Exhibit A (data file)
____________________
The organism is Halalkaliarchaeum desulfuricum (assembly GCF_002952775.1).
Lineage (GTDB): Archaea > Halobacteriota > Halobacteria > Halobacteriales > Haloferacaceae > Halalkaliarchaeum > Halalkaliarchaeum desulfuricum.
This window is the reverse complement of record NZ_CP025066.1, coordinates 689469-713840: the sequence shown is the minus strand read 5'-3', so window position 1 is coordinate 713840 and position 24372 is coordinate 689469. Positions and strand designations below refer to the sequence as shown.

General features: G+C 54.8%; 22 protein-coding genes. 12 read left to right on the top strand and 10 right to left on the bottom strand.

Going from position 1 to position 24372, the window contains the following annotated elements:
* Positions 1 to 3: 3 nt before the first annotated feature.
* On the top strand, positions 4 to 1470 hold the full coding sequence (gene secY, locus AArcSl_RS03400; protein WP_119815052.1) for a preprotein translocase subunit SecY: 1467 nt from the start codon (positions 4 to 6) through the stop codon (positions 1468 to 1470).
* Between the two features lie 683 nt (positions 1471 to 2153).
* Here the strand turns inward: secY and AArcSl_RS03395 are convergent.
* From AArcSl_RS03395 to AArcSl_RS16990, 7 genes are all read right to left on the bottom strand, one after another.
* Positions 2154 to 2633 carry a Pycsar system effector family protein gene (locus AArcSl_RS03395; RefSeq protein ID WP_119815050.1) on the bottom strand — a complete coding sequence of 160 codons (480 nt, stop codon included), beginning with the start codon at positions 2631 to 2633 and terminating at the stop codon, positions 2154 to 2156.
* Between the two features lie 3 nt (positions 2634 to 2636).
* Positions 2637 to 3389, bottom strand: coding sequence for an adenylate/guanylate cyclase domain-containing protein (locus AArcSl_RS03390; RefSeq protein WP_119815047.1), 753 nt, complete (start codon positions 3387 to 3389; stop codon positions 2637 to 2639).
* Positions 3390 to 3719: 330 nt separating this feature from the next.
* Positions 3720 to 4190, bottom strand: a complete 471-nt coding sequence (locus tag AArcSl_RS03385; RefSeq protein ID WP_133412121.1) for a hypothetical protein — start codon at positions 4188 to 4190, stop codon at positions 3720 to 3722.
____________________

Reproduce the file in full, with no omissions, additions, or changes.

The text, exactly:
The organism is Halalkaliarchaeum desulfuricum (assembly GCF_002952775.1).
Lineage (GTDB): Archaea > Halobacteriota > Halobacteria > Halobacteriales > Haloferacaceae > Halalkaliarchaeum > Halalkaliarchaeum desulfuricum.
This window is the reverse complement of record NZ_CP025066.1, coordinates 689469-713840: the sequence shown is the minus strand read 5'-3', so window position 1 is coordinate 713840 and position 24372 is coordinate 689469. Positions and strand designations below refer to the sequence as shown.

General features: G+C 54.8%; 22 protein-coding genes. 12 read left to right on the top strand and 10 right to left on the bottom strand.

Going from position 1 to position 24372, the window contains the following annotated elements:
* Positions 1 to 3: 3 nt before the first annotated feature.
* On the top strand, positions 4 to 1470 hold the full coding sequence (gene secY, locus AArcSl_RS03400; protein WP_119815052.1) for a preprotein translocase subunit SecY: 1467 nt from the start codon (positions 4 to 6) through the stop codon (positions 1468 to 1470).
* Between the two features lie 683 nt (positions 1471 to 2153).
* Here the strand turns inward: secY and AArcSl_RS03395 are convergent.
* From AArcSl_RS03395 to AArcSl_RS16990, 7 genes are all read right to left on the bottom strand, one after another.
* Positions 2154 to 2633 carry a Pycsar system effector family protein gene (locus AArcSl_RS03395; RefSeq protein ID WP_119815050.1) on the bottom strand — a complete coding sequence of 160 codons (480 nt, stop codon included), beginning with the start codon at positions 2631 to 2633 and terminating at the stop codon, positions 2154 to 2156.
* Between the two features lie 3 nt (positions 2634 to 2636).
* Positions 2637 to 3389, bottom strand: coding sequence for an adenylate/guanylate cyclase domain-containing protein (locus AArcSl_RS03390; RefSeq protein WP_119815047.1), 753 nt, complete (start codon positions 3387 to 3389; stop codon positions 2637 to 2639).
* Positions 3390 to 3719: 330 nt separating this feature from the next.
* Positions 3720 to 4190, bottom strand: a complete 471-nt coding sequence (locus tag AArcSl_RS03385; RefSeq protein ID WP_133412121.1) for a hypothetical protein — start codon at positions 4188 to 4190, stop codon at positions 3720 to 3722.